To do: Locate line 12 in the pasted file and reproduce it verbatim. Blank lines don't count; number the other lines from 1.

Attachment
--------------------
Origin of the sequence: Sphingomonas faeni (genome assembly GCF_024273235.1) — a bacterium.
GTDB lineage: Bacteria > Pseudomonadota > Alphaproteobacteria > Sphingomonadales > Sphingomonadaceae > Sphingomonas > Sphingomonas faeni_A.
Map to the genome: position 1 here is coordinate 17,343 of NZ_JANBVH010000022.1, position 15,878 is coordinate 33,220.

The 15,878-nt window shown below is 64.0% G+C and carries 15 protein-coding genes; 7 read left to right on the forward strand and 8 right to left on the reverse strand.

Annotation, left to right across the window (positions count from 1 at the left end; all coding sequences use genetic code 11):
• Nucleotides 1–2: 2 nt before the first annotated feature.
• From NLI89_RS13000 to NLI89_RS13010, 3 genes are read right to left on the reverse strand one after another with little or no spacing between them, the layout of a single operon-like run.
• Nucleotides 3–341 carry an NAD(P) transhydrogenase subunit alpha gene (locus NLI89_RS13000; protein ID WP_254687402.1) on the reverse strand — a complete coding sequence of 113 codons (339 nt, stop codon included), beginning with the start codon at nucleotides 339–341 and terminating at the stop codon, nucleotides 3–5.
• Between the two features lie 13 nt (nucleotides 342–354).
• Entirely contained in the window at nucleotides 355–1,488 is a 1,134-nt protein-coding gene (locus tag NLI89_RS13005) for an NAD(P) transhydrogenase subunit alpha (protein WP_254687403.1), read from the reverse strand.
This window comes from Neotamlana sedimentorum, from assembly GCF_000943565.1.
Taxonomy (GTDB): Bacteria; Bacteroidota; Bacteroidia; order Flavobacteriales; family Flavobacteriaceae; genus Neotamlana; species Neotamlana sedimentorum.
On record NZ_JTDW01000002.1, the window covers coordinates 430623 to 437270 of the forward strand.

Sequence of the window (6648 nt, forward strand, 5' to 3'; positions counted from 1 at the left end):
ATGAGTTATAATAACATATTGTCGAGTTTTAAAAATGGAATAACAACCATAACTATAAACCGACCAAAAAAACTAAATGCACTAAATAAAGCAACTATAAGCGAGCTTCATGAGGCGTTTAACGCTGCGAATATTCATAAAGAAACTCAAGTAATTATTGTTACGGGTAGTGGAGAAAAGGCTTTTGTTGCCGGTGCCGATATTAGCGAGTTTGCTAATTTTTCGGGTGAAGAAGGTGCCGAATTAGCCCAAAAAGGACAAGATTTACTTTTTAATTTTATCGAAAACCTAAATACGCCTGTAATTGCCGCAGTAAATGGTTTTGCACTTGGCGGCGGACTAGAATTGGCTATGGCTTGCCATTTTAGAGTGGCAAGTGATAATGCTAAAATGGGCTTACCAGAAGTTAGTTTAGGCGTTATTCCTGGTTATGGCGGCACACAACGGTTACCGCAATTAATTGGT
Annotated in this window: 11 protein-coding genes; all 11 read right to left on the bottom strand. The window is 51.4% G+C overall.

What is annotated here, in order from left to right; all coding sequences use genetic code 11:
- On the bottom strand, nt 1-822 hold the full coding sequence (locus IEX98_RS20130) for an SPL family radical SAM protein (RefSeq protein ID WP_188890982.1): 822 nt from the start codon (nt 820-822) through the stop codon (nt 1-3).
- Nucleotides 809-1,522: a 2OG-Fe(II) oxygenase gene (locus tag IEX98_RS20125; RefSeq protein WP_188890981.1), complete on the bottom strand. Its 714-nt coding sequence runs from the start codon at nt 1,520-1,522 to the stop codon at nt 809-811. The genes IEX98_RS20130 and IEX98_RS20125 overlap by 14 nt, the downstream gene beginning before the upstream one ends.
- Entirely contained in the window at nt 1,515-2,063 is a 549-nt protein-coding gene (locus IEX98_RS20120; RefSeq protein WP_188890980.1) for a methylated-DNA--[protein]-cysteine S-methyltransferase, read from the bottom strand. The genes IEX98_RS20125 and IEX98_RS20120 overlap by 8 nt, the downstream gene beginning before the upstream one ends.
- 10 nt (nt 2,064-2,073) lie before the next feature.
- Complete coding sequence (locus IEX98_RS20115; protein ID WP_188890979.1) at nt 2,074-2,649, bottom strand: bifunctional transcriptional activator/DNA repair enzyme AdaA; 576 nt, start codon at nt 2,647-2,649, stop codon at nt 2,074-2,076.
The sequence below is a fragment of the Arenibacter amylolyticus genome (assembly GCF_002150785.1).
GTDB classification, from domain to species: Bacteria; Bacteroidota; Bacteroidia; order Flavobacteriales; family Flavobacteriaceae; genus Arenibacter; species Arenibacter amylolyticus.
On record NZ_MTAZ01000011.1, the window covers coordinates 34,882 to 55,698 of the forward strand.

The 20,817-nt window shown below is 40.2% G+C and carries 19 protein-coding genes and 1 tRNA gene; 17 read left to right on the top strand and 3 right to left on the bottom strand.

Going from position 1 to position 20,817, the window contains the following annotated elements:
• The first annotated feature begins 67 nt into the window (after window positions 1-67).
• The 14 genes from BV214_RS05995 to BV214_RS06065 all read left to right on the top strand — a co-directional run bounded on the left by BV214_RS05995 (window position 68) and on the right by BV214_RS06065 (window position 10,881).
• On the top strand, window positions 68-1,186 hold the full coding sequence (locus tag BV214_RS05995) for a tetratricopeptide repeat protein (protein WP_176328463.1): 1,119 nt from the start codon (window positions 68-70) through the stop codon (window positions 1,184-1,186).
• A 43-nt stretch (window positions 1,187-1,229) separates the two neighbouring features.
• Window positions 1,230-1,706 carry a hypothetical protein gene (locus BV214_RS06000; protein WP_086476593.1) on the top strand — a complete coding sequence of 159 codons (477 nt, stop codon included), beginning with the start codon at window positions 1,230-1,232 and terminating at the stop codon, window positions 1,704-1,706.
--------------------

Taxonomy (GTDB): Bacteria; Bacteroidota; Bacteroidia; order Flavobacteriales; family Flavobacteriaceae; genus Neotamlana; species Neotamlana sedimentorum.